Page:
DOI: http://dx.doi.org/10.18203/2320-6012.ijrms20164573

Changes in homocysteine levels during normal pregnancy and preeclampsia and its relation with oxidative stress

Shilpa A. V., Zubaida P. A., Rajalekshmi G.

Abstract


Background: Preeclampsia is a pregnancy specific disorder characterised by vasospasm and endothelial dysfunction. One of the most favoured hypotheses is the endothelial dysfunction secondary to the peroxidation of membrane lipids resulting in altered vascular reactivity, loss of vascular integrity and activation of the coagulation cascade. Elevated circulating homocysteine is a risk factor for endothelial dysfunction and vascular diseases and is found to be associated with preeclampsia. Hyperhomocysteinemia increases the risk of atherosclerosis through a mechanism involving oxidative damage. Malondialdehyde, (MDA) a metabolite of lipid peroxides detectable in plasma is used as an indicator of lipid peroxidation.

Methods: The present study was undertaken to find out the alterations in the circulating levels of serum homocysteine and malondialdehyde (MDA) in normal pregnancy and preeclampsia when compared to normal nonpregnant women. The case control study was conducted by taking a statistical sample size of 30 subjects (18- 35 years) in each group. Data were analyzed using ANOVA. Significance level was fixed at p<0.05.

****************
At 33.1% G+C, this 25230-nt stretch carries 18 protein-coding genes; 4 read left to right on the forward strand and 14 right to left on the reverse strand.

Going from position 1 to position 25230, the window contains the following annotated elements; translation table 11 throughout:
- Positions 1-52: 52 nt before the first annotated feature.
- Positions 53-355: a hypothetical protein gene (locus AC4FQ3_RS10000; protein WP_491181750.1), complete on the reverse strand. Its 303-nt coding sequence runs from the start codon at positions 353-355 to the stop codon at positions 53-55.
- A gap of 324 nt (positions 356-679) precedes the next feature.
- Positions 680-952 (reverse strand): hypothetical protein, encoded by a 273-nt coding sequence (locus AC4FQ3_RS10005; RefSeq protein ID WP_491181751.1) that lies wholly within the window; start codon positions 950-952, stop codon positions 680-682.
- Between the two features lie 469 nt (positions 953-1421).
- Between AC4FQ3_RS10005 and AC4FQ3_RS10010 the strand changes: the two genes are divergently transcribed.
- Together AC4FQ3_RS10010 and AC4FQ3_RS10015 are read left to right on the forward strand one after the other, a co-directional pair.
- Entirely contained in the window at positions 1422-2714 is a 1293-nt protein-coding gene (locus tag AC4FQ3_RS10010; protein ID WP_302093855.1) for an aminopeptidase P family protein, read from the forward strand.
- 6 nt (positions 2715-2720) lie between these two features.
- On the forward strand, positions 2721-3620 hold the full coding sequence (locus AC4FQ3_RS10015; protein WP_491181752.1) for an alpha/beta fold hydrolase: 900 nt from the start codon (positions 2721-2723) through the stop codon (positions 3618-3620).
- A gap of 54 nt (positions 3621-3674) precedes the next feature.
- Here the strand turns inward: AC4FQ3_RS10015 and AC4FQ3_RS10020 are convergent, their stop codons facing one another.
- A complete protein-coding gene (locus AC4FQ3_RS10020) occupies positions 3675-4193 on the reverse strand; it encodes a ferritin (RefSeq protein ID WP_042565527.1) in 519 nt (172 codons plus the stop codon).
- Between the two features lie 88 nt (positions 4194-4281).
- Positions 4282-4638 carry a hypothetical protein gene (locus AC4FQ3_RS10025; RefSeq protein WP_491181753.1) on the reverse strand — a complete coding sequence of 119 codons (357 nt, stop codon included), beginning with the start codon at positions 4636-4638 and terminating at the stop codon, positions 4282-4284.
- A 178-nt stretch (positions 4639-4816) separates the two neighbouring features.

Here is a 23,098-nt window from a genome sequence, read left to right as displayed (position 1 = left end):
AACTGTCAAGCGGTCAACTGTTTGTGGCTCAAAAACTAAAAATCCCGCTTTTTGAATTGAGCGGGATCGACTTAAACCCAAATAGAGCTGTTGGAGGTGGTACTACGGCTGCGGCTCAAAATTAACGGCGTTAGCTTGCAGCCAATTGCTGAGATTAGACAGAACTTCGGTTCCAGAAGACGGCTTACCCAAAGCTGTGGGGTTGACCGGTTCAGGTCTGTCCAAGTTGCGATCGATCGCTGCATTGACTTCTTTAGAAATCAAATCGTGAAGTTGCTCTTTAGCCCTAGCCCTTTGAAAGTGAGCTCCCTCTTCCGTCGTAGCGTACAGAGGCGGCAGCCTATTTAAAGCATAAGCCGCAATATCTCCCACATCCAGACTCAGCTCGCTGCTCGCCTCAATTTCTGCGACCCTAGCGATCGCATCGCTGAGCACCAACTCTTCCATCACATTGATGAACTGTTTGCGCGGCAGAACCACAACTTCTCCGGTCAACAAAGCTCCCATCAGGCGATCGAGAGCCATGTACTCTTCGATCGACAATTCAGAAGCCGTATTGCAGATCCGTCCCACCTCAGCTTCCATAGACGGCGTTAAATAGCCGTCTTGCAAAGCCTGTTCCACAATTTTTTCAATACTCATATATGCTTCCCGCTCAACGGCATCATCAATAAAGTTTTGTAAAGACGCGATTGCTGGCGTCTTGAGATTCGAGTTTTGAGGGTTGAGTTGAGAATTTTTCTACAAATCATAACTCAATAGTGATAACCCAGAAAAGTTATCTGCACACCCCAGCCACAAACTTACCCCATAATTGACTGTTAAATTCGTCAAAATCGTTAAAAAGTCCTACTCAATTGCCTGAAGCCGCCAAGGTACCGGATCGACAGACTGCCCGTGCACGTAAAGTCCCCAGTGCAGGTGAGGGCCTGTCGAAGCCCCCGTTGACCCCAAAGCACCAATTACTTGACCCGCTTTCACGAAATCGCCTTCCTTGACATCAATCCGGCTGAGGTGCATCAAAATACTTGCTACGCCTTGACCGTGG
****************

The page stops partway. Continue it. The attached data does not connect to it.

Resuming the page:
Results: The mean serum levels of homocysteine were higher in preeclampsia patients than normal pregnant women. The mean serum levels of MDA in preeclampsia patients were higher than that of normal pregnant women.

Conclusions: The increased homocysteine levels in preeclampsia results in endothelial dysfunction and vasospasm. Also oxidative stress plays an important role in the pathogenesis of preeclampsia. Thus identifying the risk factors and aggressive management may prove to be beneficial in these women.

Keywords


Homocysteine, Malondialdehyde, Oxidative stress, Preeclampsia

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